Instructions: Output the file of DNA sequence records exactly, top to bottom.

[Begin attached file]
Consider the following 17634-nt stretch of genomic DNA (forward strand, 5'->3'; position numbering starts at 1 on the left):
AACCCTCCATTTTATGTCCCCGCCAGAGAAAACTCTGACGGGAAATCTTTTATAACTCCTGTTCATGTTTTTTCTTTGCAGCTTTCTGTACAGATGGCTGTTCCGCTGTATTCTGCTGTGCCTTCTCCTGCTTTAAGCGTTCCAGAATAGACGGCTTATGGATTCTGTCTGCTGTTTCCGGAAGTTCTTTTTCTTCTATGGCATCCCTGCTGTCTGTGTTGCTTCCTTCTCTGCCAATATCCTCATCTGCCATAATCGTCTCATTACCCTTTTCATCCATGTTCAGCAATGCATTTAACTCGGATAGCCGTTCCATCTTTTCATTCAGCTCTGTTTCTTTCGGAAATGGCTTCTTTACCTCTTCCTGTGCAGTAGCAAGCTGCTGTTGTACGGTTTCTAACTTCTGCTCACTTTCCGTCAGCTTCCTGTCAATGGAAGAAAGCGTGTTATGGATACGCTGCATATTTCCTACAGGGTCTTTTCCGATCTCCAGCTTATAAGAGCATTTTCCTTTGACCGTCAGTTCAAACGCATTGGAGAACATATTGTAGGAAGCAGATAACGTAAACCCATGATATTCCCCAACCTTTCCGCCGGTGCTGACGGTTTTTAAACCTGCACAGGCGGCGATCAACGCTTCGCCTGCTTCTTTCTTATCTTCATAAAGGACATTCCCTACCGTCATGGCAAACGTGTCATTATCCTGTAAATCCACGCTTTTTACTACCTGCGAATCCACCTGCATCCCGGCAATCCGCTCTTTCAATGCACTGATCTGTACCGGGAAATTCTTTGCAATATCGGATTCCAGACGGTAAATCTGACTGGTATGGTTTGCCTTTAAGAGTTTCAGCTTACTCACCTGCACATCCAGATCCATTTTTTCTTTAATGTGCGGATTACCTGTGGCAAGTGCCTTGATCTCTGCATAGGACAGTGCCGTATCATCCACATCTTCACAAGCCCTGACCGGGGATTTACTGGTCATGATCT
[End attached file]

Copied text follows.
Consider the following 17634-nt stretch of genomic DNA (forward strand, 5'->3'; position numbering starts at 1 on the left):
AACCCTCCATTTTATGTCCCCGCCAGAGAAAACTCTGACGGGAAATCTTTTATAACTCCTGTTCATGTTTTTTCTTTGCAGCTTTCTGTACAGATGGCTGTTCCGCTGTATTCTGCTGTGCCTTCTCCTGCTTTAAGCGTTCCAGAATAGACGGCTTATGGATTCTGTCTGCTGTTTCCGGAAGTTCTTTTTCTTCTATGGCATCCCTGCTGTCTGTGTTGCTTCCTTCTCTGCCAATATCCTCATCTGCCATAATCGTCTCATTACCCTTTTCATCCATGTTCAGCAATGCATTTAACTCGGATAGCCGTTCCATCTTTTCATTCAGCTCTGTTTCTTTCGGAAATGGCTTCTTTACCTCTTCCTGTGCAGTAGCAAGCTGCTGTTGTACGGTTTCTAACTTCTGCTCACTTTCCGTCAGCTTCCTGTCAATGGAAGAAAGCGTGTTATGGATACGCTGCATATTTCCTACAGGGTCTTTTCCGATCTCCAGCTTATAAGAGCATTTTCCTTTGACCGTCAGTTCAAACGCATTGGAGAACATATTGTAGGAAGCAGATAACGTAAACCCATGATATTCCCCAACCTTTCCGCCGGTGCTGACGGTTTTTAAACCTGCACAGGCGGCGATCAACGCTTCGCCTGCTTCTTTCTTATCTTCATAAAGGACATTCCCTACCGTCATGGCAAACGTGTCATTATCCTGTAAATCCACGCTTTTTACTACCTGCGAATCCACCTGCATCCCGGCAATCCGCTCTTTCAATGCACTGATCTGTACCGGGAAATTCTTTGCAATATCGGATTCCAGACGGTAAATCTGACTGGTATGGTTTGCCTTTAAGAGTTTCAGCTTACTCACCTGCACATCCAGATCCATTTTTTCTTTAATGTGCGGATTACCTGTGGCAAGTGCCTTGATCTCTGCATAGGACAGTGCCGTATCATCCACATCTTCACAAGCCCTGACCGGGGATTTACTGGTCATGATCT